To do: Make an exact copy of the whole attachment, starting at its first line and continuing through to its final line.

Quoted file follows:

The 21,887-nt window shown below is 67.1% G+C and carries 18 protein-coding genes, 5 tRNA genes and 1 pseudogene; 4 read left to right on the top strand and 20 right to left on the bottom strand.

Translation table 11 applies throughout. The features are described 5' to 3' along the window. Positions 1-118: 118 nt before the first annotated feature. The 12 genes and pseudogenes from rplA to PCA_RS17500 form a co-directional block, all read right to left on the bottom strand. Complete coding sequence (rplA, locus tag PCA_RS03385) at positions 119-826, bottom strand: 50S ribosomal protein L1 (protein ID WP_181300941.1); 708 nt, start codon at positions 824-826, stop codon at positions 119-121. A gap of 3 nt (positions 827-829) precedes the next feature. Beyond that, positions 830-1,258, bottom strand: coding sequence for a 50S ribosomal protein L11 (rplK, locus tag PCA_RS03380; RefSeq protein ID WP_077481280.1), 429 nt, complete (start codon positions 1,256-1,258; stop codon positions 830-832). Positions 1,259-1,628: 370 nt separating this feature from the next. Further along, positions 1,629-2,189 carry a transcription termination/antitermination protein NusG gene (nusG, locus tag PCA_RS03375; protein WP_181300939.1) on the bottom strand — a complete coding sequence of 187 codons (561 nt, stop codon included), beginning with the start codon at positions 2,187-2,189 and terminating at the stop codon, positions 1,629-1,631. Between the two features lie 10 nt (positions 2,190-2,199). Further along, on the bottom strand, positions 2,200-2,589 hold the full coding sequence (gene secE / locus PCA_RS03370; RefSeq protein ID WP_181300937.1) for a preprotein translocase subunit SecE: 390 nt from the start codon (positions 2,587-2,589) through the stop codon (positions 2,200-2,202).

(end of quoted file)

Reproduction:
The 21,887-nt window shown below is 67.1% G+C and carries 18 protein-coding genes, 5 tRNA genes and 1 pseudogene; 4 read left to right on the top strand and 20 right to left on the bottom strand.

Translation table 11 applies throughout. The features are described 5' to 3' along the window. Positions 1-118: 118 nt before the first annotated feature. The 12 genes and pseudogenes from rplA to PCA_RS17500 form a co-directional block, all read right to left on the bottom strand. Complete coding sequence (rplA, locus tag PCA_RS03385) at positions 119-826, bottom strand: 50S ribosomal protein L1 (protein ID WP_181300941.1); 708 nt, start codon at positions 824-826, stop codon at positions 119-121. A gap of 3 nt (positions 827-829) precedes the next feature. Beyond that, positions 830-1,258, bottom strand: coding sequence for a 50S ribosomal protein L11 (rplK, locus tag PCA_RS03380; RefSeq protein ID WP_077481280.1), 429 nt, complete (start codon positions 1,256-1,258; stop codon positions 830-832). Positions 1,259-1,628: 370 nt separating this feature from the next. Further along, positions 1,629-2,189 carry a transcription termination/antitermination protein NusG gene (nusG, locus tag PCA_RS03375; protein WP_181300939.1) on the bottom strand — a complete coding sequence of 187 codons (561 nt, stop codon included), beginning with the start codon at positions 2,187-2,189 and terminating at the stop codon, positions 1,629-1,631. Between the two features lie 10 nt (positions 2,190-2,199). Further along, on the bottom strand, positions 2,200-2,589 hold the full coding sequence (gene secE / locus PCA_RS03370; RefSeq protein ID WP_181300937.1) for a preprotein translocase subunit SecE: 390 nt from the start codon (positions 2,587-2,589) through the stop codon (positions 2,200-2,202).